Action: Be your own reviewer. Think critically about the paper you read, and be sure to examine the data yourself to see if they are convincing. When given the chance to review prior to publication, ensure you are an appropriate fit for the topic and scope of the paper. Don’t hesitate to ask others who may be experts in a sub-topic that may be unfamiliar. You can return the favor in your own area of expertise, and know that you’re improving the reviewing process and the scientific body of literature!
3. Publication Bias
Those within academia are all-too-aware of the personal pressures surrounding publications. Not only is a steady stream of publications required, but publications that are typically accepted feature a significant difference between groups as opposed to negative data where both the experimental group and the control group performed similarly after treatment. The environment of pressure and the need for the data with a particular outcome certainly contribute to the errors in scientific literature.
Action: Support an organization with integrity by donating to their cause directly and specifying your preferred use for the funds. Providing support to researchers allows additional resources to verify their results prior to submitting them to a journal. These additional resources are often required for scientists who are attempting to publish their negative data, where many more corroborating experiments are necessary prior to a journal considering publishing it.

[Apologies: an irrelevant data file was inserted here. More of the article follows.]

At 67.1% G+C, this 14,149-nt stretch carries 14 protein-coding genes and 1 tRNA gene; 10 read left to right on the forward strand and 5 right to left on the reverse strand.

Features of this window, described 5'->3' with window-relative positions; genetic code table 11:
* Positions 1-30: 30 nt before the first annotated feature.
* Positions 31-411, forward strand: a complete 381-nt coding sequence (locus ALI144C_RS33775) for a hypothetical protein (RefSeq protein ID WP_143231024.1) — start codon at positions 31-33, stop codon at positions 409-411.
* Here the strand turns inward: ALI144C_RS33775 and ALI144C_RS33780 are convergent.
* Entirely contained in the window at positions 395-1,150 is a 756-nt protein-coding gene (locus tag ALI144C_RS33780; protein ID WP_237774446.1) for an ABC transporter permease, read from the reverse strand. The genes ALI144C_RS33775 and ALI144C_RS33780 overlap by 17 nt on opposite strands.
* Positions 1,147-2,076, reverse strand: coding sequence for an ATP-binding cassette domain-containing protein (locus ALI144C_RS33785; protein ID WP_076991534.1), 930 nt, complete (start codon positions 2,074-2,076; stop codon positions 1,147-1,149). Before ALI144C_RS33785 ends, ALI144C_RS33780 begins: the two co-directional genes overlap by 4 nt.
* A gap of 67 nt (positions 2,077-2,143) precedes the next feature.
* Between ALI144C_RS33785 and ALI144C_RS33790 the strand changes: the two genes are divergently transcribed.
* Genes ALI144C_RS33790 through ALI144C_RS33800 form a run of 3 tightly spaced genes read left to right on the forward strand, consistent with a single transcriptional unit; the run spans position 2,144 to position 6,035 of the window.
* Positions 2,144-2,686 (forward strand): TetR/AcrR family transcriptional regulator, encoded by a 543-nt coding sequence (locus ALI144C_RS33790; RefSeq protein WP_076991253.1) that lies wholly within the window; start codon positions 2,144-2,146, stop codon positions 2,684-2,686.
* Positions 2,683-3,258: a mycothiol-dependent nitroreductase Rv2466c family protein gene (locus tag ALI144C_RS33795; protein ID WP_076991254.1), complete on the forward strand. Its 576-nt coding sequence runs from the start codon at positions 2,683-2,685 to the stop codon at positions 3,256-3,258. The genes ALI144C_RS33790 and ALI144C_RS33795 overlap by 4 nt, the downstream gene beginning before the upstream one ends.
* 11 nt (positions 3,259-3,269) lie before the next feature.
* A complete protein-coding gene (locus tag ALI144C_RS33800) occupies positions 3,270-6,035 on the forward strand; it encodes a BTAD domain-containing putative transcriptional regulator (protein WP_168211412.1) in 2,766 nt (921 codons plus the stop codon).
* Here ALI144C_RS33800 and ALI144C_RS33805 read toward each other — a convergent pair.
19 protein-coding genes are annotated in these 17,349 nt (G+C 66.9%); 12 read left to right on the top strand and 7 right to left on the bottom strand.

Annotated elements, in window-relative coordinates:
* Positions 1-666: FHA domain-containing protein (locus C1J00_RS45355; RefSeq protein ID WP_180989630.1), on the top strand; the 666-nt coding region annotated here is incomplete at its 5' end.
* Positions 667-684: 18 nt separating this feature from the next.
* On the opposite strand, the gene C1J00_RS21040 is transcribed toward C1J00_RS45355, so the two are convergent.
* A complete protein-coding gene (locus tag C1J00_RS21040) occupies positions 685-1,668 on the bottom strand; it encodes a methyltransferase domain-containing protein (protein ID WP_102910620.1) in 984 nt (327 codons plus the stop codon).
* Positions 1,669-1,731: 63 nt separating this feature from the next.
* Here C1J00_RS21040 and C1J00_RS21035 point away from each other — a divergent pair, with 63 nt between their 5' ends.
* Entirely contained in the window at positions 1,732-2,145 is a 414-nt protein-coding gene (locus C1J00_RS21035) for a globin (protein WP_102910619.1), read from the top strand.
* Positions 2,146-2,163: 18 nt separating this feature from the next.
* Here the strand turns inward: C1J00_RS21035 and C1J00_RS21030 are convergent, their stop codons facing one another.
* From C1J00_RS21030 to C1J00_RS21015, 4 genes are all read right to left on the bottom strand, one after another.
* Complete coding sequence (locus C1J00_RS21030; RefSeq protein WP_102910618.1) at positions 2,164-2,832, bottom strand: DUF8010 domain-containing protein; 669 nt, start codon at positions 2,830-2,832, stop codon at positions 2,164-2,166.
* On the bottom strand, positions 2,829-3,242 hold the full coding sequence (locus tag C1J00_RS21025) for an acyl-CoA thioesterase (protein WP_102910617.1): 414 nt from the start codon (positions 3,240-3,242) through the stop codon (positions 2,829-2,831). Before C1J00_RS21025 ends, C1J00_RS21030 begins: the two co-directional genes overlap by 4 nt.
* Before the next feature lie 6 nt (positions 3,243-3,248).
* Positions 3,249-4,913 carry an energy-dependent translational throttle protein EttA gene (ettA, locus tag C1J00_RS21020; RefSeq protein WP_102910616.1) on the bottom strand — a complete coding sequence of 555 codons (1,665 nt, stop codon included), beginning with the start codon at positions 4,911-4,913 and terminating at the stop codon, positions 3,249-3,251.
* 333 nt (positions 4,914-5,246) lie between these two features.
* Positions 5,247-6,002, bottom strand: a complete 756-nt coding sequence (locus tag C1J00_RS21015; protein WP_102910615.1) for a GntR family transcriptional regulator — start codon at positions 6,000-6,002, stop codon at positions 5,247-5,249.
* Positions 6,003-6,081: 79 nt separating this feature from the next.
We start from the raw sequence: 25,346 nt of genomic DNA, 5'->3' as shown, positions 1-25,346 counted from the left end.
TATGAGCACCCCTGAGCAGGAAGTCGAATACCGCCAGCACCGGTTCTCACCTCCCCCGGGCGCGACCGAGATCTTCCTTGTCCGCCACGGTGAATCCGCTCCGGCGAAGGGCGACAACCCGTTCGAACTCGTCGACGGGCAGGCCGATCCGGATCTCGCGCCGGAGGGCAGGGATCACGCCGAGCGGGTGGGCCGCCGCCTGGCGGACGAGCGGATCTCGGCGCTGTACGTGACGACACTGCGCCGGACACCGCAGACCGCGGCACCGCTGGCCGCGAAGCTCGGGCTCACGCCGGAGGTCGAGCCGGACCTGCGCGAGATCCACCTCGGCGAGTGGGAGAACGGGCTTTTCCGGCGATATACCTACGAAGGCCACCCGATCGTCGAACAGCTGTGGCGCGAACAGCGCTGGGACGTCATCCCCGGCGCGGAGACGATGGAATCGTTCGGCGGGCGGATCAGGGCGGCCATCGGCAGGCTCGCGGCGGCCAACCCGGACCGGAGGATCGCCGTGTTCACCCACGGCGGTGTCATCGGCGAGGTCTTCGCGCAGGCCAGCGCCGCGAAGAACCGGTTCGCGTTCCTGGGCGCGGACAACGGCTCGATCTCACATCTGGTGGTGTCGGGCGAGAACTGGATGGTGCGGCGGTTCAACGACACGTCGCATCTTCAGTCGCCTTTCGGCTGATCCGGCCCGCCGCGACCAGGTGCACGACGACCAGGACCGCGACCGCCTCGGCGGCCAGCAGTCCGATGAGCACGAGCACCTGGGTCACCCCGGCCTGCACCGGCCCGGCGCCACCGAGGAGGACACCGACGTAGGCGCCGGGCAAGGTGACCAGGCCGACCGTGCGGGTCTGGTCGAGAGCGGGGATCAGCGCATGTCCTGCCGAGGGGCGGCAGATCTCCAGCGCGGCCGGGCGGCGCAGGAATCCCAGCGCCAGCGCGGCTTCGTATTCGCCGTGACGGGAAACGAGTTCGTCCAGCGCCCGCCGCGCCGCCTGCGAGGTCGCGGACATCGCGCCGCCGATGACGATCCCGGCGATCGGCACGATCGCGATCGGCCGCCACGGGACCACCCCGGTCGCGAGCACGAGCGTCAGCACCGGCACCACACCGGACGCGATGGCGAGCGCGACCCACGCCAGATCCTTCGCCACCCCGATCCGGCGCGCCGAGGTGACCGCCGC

4. Measure Twice, Cut Once
My mother always taught me that you should measure the length of fabric needed at least twice before you make the final cut. Front-loading work into data collection and analysis allows for less waste of materials, back-pedaling and additional work at a later time if these original measurements weren’t accurate. While each and every data set does require replicates within that publication, it may surprise the average citizen that these data are typically not replicated and verified by an outside source. When Amgen attempted to replicate 53 cancer-related studies, 47 produced differing results, even after close work with the original authors. In other words, only 6 of these studies held up to another attempt at the scientific issue at hand. How is the general public supposed to know which of these studies to believe?
Action: Is there an important research finding that you think will change the world if given the appropriate funding? Donate to your favorite scientist! Do a little digging, and you’ll find a researcher team or organization that will support your donation with earmarking those funds for a crucial replication study.
What do you think about these ideas? Can an individual make a difference in the large institution of scientific research? How else can we act to improve our methods of gaining knowledge to fuel our evidence-based practices?
Check out the full article here, as the Economist points out many other parts of this situation that should be addressed. By educating yourself about this issue, you are contributing to the solution!